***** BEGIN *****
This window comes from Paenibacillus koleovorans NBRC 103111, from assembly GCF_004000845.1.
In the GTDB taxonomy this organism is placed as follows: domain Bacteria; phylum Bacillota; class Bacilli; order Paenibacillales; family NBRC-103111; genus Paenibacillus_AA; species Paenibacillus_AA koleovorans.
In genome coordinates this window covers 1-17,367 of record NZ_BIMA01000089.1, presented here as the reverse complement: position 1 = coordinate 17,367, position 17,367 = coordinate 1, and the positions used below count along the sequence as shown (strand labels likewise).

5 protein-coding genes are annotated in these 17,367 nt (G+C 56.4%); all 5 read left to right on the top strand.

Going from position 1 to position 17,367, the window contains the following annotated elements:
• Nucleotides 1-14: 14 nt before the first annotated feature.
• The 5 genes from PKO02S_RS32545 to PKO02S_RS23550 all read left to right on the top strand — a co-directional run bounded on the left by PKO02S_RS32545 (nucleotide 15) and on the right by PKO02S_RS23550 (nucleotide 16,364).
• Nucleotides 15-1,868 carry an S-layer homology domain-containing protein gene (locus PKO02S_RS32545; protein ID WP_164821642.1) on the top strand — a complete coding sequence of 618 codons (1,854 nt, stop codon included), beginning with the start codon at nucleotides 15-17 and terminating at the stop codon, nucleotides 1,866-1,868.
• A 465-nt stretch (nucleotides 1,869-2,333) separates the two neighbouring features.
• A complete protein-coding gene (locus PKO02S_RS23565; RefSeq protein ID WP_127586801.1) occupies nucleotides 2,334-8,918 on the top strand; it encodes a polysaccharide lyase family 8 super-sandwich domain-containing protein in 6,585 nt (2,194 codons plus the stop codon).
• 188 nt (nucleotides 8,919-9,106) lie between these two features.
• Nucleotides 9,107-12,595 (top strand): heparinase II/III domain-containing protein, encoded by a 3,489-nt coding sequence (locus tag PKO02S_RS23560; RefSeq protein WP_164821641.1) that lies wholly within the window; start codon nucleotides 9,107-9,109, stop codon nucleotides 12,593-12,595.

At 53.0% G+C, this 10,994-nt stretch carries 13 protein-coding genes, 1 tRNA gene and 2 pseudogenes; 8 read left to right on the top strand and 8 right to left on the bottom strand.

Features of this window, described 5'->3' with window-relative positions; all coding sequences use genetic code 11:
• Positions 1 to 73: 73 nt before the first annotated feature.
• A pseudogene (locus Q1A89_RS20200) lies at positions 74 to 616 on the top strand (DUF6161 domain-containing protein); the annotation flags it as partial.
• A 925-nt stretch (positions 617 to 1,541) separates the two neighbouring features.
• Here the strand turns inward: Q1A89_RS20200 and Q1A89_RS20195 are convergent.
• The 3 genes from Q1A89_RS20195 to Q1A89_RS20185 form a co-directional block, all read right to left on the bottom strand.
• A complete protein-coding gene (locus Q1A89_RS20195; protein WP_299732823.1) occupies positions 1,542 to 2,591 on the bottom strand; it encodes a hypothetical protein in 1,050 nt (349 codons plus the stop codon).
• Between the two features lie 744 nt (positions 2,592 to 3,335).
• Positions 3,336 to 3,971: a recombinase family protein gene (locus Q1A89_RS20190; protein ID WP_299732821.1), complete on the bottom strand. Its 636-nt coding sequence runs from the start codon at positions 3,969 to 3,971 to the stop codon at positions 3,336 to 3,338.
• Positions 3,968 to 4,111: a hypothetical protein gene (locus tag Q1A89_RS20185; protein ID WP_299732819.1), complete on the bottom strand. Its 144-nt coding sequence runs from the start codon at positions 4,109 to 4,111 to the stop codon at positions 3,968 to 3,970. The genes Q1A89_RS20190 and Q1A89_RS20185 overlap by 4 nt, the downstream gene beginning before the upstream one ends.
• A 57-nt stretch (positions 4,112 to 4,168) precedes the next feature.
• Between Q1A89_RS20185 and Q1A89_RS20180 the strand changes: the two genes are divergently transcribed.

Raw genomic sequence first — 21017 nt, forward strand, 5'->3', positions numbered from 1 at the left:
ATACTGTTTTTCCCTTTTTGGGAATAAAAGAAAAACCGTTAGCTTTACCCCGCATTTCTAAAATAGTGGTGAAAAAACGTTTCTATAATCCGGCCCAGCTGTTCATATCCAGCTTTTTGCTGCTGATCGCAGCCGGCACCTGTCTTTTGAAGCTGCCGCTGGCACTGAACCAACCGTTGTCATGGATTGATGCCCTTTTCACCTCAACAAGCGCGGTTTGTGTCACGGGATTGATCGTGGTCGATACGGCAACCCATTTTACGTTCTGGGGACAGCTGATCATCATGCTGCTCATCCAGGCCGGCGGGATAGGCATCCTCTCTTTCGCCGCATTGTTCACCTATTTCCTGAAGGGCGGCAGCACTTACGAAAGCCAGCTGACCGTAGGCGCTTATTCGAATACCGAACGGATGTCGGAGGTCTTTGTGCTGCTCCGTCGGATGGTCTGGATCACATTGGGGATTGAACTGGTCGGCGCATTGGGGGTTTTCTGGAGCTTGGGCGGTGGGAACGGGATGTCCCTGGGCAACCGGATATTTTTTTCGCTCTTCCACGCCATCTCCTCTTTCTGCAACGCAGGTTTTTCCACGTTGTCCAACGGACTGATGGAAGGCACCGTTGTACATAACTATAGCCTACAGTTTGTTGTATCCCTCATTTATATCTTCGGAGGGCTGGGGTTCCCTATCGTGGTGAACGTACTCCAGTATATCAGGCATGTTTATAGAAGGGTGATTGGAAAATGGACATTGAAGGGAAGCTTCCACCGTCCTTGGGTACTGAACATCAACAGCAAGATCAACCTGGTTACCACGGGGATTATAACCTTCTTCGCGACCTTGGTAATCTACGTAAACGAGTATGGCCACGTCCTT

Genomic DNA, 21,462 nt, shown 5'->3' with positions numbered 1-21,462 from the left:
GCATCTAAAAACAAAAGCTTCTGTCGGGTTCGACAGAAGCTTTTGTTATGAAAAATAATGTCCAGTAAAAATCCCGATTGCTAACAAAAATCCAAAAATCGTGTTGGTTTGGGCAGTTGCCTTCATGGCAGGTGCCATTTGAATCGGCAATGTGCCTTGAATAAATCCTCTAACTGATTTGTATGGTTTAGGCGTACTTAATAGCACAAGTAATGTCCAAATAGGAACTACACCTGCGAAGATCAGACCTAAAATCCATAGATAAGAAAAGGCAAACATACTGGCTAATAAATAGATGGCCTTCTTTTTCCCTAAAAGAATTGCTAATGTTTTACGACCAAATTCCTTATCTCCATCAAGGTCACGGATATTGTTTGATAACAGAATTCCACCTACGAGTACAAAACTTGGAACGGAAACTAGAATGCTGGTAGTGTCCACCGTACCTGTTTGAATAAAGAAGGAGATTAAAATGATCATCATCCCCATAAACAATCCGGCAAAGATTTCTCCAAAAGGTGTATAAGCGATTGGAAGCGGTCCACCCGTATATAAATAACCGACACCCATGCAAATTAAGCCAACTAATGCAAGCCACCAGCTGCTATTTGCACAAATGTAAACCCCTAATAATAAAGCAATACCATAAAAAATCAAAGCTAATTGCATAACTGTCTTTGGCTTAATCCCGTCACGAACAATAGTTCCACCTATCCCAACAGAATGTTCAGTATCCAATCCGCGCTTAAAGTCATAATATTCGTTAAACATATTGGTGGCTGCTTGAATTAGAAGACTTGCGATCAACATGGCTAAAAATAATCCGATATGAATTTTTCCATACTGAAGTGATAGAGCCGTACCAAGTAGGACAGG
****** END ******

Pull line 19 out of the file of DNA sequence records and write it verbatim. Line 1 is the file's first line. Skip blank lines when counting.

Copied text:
• The 3 genes from Q1A89_RS20195 to Q1A89_RS20185 form a co-directional block, all read right to left on the bottom strand.